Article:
Heliloojate Kappide Majamuuseum
Suure-Jaani is a village, largely of wooden buildings, in central Estonia, about 150 km south of Tallinn, a short way off the main southerly road to Viljandi and about 100 km west of Tartu. The Kapp family, leading figures in Estonian musical life for close on a century, originated there. In the centre of the village, close to the parish church (where most of the Kapps are buried in a family plot), is Rights were not granted to include these illustrations in electronic media. Please refer to print publication The Kapp family house at Suure-Jaani the house where Artur Kapp was born, now the church school; the museum is the former family house on the north extreme of Suure-Jaani.
The first recorded Kapp musician was Joosep (1833-94), parish organist. He had two musician sons, Hans (1870-1938), an organist, and Artur (1878-1952). Each brother had a composer son: Hans’s was Villem (1913-64), Artur’s was Eugen (1908-96). The house that is now the museum was originally lived in by Hans.
Heliloojate Kappide Majamuuseum Photo Gallery
A single-storey house with an attic, it consists of just four rooms. At the front is a re-creation of the family sitting-room, with the upright piano that belonged to Hans Kapp, family furniture and portraits of family members, and a writing-desk with a display of a Villem Kapp manuscript; there is also a furnished bedroom. The main display however is in the large rear room, with a collage of facsimile photographs, documents, programmes and the like devoted to each of the composers, and also a showcase with editions, recordings, awards and some personal effects – these include Artur’s glasses and pipes and a programme, score and libretto of his oratorio Hiiob (‘Job’), and a score of Villem’s crusade opera Lembitu. The fourth room is a music room, for small recitals – Eugen’s miniature grand piano is there, and seating for 15; the original kitchen serves as green room.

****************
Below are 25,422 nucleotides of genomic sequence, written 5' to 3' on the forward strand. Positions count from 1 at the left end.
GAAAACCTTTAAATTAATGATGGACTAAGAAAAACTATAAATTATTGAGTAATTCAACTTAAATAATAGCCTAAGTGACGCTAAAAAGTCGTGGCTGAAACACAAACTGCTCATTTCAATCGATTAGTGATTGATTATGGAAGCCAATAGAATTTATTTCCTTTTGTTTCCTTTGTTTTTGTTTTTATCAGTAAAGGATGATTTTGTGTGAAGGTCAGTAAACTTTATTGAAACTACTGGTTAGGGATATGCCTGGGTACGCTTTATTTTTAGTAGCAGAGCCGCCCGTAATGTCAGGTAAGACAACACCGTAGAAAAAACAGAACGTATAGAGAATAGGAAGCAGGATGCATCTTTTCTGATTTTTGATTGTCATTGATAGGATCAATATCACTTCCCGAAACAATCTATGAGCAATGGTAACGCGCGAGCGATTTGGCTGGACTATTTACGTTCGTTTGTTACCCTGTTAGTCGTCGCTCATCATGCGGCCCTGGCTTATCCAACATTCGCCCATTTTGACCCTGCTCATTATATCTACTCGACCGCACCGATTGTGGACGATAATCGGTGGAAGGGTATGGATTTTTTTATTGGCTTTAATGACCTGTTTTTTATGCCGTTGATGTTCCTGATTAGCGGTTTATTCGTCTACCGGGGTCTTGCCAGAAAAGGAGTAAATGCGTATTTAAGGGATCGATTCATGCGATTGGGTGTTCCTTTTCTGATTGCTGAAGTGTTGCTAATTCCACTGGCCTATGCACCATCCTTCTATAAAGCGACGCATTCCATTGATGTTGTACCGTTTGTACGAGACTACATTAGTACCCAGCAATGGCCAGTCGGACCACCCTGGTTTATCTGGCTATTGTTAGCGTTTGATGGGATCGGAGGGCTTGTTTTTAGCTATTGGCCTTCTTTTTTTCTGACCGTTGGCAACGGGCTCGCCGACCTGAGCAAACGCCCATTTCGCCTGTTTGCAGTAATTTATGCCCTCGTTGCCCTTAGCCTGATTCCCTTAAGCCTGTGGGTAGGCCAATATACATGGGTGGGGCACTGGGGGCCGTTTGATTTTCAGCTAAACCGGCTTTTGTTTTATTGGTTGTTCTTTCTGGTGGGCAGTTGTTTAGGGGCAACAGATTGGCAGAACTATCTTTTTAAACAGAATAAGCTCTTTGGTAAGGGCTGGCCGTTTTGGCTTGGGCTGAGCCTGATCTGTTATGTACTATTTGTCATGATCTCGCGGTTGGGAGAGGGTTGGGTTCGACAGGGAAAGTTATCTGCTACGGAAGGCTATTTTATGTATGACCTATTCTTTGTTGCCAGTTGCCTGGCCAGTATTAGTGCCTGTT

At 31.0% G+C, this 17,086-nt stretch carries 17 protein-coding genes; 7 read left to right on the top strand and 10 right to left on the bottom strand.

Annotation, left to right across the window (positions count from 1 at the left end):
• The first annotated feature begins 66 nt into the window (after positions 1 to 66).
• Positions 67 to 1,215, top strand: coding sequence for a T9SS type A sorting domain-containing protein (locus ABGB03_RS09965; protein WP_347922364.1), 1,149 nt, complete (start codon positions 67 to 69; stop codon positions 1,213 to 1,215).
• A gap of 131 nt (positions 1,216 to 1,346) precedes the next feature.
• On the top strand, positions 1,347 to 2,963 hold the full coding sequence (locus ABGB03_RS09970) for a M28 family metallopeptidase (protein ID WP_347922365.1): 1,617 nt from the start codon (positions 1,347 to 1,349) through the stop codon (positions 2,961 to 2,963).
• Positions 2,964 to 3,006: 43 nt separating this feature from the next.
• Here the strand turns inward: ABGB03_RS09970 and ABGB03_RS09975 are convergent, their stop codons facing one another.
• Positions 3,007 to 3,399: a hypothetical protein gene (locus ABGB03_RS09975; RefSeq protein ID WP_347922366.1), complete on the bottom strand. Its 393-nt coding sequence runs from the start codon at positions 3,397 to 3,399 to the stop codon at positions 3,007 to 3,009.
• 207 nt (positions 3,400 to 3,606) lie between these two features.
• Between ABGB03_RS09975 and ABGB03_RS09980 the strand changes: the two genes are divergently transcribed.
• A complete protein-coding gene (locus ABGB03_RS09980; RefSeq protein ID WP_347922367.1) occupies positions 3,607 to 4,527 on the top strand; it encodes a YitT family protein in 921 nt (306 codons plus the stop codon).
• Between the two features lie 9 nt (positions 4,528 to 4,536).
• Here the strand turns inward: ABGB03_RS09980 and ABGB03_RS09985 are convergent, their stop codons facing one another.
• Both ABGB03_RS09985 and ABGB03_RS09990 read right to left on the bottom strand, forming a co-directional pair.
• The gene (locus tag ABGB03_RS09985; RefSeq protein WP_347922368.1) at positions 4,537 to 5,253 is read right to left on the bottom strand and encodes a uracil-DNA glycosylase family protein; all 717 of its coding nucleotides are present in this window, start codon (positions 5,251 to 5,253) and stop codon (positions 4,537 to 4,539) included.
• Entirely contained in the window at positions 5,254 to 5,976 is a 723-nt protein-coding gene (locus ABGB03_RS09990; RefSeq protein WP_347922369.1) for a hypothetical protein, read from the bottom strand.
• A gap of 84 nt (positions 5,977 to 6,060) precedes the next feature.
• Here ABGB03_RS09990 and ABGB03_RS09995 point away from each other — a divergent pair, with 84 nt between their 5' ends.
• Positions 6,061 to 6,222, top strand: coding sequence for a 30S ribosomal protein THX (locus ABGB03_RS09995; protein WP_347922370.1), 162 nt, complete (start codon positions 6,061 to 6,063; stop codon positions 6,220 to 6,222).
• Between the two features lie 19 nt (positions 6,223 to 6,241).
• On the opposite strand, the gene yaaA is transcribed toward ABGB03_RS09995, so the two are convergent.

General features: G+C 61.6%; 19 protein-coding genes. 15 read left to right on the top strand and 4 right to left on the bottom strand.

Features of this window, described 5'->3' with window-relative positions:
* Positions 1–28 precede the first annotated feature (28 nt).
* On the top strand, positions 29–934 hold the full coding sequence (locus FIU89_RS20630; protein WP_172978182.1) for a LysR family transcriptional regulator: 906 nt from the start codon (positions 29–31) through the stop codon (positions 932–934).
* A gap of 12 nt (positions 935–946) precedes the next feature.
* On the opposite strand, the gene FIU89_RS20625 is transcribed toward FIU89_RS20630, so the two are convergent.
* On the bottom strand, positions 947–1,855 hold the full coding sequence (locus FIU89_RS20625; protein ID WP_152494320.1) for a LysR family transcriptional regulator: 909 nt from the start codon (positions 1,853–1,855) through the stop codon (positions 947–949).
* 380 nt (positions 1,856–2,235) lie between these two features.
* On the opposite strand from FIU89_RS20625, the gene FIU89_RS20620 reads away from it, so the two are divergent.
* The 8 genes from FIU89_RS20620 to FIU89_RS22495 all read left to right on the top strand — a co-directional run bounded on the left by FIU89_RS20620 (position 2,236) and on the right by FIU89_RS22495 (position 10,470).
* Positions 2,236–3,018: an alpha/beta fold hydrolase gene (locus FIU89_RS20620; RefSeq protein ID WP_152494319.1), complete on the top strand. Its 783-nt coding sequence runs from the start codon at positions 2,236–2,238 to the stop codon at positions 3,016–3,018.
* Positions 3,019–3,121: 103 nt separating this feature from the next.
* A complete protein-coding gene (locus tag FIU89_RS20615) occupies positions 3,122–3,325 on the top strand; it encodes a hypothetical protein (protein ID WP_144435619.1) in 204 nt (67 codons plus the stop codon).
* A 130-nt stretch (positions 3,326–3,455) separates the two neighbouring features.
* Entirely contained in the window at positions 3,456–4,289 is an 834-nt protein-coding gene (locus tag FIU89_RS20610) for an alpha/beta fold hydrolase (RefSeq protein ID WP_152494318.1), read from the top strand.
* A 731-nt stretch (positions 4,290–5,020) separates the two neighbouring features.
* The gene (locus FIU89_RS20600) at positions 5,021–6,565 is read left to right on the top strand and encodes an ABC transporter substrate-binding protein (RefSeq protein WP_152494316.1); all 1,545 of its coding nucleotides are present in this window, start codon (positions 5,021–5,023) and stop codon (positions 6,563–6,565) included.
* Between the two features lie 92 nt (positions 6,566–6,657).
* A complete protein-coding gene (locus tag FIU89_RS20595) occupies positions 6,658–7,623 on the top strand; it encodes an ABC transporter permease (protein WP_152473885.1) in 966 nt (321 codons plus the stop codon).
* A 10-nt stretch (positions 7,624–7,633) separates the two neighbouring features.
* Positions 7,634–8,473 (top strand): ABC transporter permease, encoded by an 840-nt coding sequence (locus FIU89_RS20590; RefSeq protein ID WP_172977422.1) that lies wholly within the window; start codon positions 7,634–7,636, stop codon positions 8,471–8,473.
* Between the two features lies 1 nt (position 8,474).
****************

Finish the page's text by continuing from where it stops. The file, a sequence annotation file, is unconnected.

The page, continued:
Of the Kapps, Artur, who studied in St Petersburg with Rimsky-Korsakov and taught in Astrakhan, returning to Estonia in 1920 as conductor at the Estonian Theatre in Tallinn and later professor of composition at the conservatory, was the most prominent; composer of symphonies, concertos and chamber music, he was founder of the so-called Tallinn School and is regarded as the originator of Estonian art music. He used Estonian folk music in a suite as early as 1906. Eugen followed his father at the conservatory, wrote several operas and was chairman of the Estonian Composers Union and a deputy in the Estonian Supreme Soviet. Villem’s main contribution was in the field of choral music.
There is an annual three-day Kapp Festival in Suure-Jaani, in June, with chamber, choral and orchestral concerts in the house, the church and the school. The museum sells souvenirs, unique among them a Kapp opener for beer bottles.
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